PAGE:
Here's an interesting design problem: Matthias Wandel's wife asked him to replace the three curtain rods on their bay window with a single, continuous one. Commercial solutions exist, but if you're DIY'ing it, how do you support a rod that goes around angles without creating interruptions that would arrest the
Nissin, the manufacturer of Cup of Noodles, has been putting their designers to work in order solve various food issues related to Japanese culture. The first product released from the series is Otohiko—a massive electronic fork trained to recognize and combat slurping noises Japanese eaters tend to make while consuming
In 1948, Swiss zoologist H.M. Peters was studying how spiders build their webs. But he kept falling asleep during the observation process, as spiders typically build their webs nocturnally. Frustrated, he asked colleague Peter N. Witt if there was something Witt could give the spiders that would make them build
It's that time of year again! The holidays are coming up, and we want to know what's on your design wish list. This year, Core77 is asking you to Pick 5. Whether you're a tech junkie, a wood shop whiz, or an outdoorsy dad, select your top 5 gift ideas, share them with us between now and December 15th, and you'll be in the running for some amazing prizes.
Builders and craftspeople who work alone need to devise clever methods of achieving tasks better performed with assistance. Sometimes these tricks work great. Other times…they don't. That could have been so much worse; I'm amazed anyone would ever turn their back on such a thing!
When it comes to making marks on leather, one commonly thinks of stamping or branding. But skilled craftsman like Japan-based Tomohiro Kanno can produce stunning patterns in leather with carving knives. Take a look at this guy's work: Kanno produces handmade one-off leather goods for sale, and perusing his website,
As industrial designers our mental database of objects should be immense, and we can often use one object to describe another. After all, how many shapes and form factors are there, really? Or as Italian film company Tanello Production points out, "In nature all is apparently different but essentially the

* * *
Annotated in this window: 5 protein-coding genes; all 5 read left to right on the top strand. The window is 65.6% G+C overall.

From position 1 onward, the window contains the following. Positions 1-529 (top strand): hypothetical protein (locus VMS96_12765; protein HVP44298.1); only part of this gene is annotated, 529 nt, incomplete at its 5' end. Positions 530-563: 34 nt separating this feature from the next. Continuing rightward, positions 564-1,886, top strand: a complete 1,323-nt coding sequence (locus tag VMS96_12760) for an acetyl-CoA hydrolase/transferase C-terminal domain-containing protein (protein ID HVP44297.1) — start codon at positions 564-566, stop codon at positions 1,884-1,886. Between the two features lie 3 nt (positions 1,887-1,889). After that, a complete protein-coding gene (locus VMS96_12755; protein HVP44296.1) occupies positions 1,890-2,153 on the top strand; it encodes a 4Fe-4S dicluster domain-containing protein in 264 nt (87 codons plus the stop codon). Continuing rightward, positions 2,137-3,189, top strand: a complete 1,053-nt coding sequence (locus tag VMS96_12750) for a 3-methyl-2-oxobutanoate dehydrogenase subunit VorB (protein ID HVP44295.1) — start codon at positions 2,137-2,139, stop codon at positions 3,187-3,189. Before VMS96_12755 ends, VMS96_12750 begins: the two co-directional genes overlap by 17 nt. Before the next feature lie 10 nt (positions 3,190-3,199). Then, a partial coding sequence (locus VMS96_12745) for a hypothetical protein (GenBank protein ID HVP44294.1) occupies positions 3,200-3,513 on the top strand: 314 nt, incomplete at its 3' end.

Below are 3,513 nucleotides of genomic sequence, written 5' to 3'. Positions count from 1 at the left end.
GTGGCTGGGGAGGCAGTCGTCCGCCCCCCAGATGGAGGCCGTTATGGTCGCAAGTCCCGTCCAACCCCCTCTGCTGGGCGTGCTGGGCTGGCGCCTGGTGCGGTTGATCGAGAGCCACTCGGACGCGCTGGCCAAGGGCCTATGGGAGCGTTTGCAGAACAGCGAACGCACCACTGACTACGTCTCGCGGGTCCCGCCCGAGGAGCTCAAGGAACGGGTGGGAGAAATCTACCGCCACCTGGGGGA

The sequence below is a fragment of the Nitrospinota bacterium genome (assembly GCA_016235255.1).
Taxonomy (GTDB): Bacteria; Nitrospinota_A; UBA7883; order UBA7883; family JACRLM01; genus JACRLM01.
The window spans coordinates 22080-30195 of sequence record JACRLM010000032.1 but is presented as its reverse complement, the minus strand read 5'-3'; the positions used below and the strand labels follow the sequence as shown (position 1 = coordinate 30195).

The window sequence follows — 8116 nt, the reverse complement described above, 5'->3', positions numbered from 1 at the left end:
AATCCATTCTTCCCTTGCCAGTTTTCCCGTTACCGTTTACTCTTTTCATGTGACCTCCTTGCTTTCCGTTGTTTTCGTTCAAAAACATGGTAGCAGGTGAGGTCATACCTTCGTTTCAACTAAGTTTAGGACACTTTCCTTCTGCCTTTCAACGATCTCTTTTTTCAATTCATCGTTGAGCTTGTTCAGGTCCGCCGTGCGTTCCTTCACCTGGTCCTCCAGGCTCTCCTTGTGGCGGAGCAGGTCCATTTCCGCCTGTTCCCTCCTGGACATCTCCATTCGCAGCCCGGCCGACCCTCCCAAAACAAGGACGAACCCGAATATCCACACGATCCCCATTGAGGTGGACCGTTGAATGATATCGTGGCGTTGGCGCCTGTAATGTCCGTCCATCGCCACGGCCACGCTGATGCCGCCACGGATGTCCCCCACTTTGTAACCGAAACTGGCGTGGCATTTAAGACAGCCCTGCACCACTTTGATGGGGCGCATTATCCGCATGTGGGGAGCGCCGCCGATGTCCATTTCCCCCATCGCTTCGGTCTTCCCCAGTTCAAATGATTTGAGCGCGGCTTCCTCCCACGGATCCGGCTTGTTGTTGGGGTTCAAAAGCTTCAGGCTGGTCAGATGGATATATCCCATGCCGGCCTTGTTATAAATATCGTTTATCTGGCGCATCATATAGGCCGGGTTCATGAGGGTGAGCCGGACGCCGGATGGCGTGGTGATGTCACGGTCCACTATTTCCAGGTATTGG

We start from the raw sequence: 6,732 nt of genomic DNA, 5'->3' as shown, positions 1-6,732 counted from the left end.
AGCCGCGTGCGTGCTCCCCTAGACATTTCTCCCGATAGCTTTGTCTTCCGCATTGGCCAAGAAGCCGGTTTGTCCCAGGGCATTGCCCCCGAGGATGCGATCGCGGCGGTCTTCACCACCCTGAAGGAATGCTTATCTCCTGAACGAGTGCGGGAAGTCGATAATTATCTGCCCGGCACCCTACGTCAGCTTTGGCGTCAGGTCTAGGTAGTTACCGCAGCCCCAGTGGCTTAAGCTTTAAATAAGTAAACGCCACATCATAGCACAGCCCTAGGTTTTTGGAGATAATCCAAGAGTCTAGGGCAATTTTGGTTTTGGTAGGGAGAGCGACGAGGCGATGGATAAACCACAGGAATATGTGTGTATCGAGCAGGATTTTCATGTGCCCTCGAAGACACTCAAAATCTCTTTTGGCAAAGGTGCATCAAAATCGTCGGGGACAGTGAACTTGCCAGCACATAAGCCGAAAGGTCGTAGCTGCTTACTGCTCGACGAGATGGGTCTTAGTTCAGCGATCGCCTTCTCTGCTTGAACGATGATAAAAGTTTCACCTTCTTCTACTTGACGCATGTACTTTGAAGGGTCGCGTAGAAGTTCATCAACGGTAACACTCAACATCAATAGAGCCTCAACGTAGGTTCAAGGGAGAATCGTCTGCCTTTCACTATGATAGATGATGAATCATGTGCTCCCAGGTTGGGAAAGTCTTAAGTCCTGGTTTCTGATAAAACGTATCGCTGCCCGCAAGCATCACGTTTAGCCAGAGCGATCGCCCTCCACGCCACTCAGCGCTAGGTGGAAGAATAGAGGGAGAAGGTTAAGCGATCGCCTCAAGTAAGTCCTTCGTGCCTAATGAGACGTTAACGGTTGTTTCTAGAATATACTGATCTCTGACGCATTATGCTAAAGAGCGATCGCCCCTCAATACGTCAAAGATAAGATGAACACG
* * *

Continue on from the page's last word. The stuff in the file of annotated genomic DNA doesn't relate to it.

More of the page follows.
There are nearly 30,000 people who want to brush their teeth without using their hands. We know this because earlier this year, 26,832 Kickstarter backers pledged €3,198,516 (USD $3.75 million) to bring the Amabrush, an "automatic toothbrush," to life. Yes, our resident illustrator of imagined contraptions, Steven M. Johnson, came
I've never had to harvest pecans, but presumably the designers of this Multi Headed Nut Wizard have. Here's the brilliant object they came up with, which "will pick up through light to medium leaves and will hold up to 40 lbs of pecans when full." Be sure to stick around
Flying across America provides a bird's eye view of how we humans have decided to cut the land up. In regions where we've completely mastered the topography, you'll see completely unnatural-looking, perfect grids like this, punctuated with perfect circles: So what the heck are those, and how/why are they created?
Are rich people running out of things to spend their money on? Tiffany & Co.'s "Every Objects" series provides a stark reminder that some people have a lot of money to burn. Consider that the company is selling, and that presumably there's a demand for, a $1,000 tin can: Sorry,
It's been a while since someone's portfolio knocked my socks off, so I was pleased to come across the work of Scotland-based product designer Scott Jarvie, principal of Jarvie-Design. I'm loving how Jarvie combines a mastery of form with both practicality and visual storytelling. As one example, take a look
We've seen Nixie-tube-based clocks before, but Italy-based Igor Gudiy has taken them to another level. Under the shop name NixieHorizonte, Gudiy is selling Nixie-tube wristwatches of his own design on Etsy: The watch can display the time in either 12- or 24-hour format, as well as the date and even
I finally caught Blade Runner 2049 over the weekend, and it was fantastic, a true successor the original. It's underperforming at the box office due to business reasons that have nothing to do with its high quality. If you haven't seen it, check it out before it disappears; this is
The best way to find gear is getting a tip from a friend you trust. As friends of our design community for over 20 years, we want to be that voice of reason by helping our readers find products that really, truly work. So, we've gathered a list of things
The devastation of the fire that tore through Santa Rosa this month is hard to comprehend; entire neighborhoods have simply vanished. As you can see in these aerial shots, the results look consistent with a thorough aerial bombing campaign: Image by Marcus Yam / L.A. Times The view from on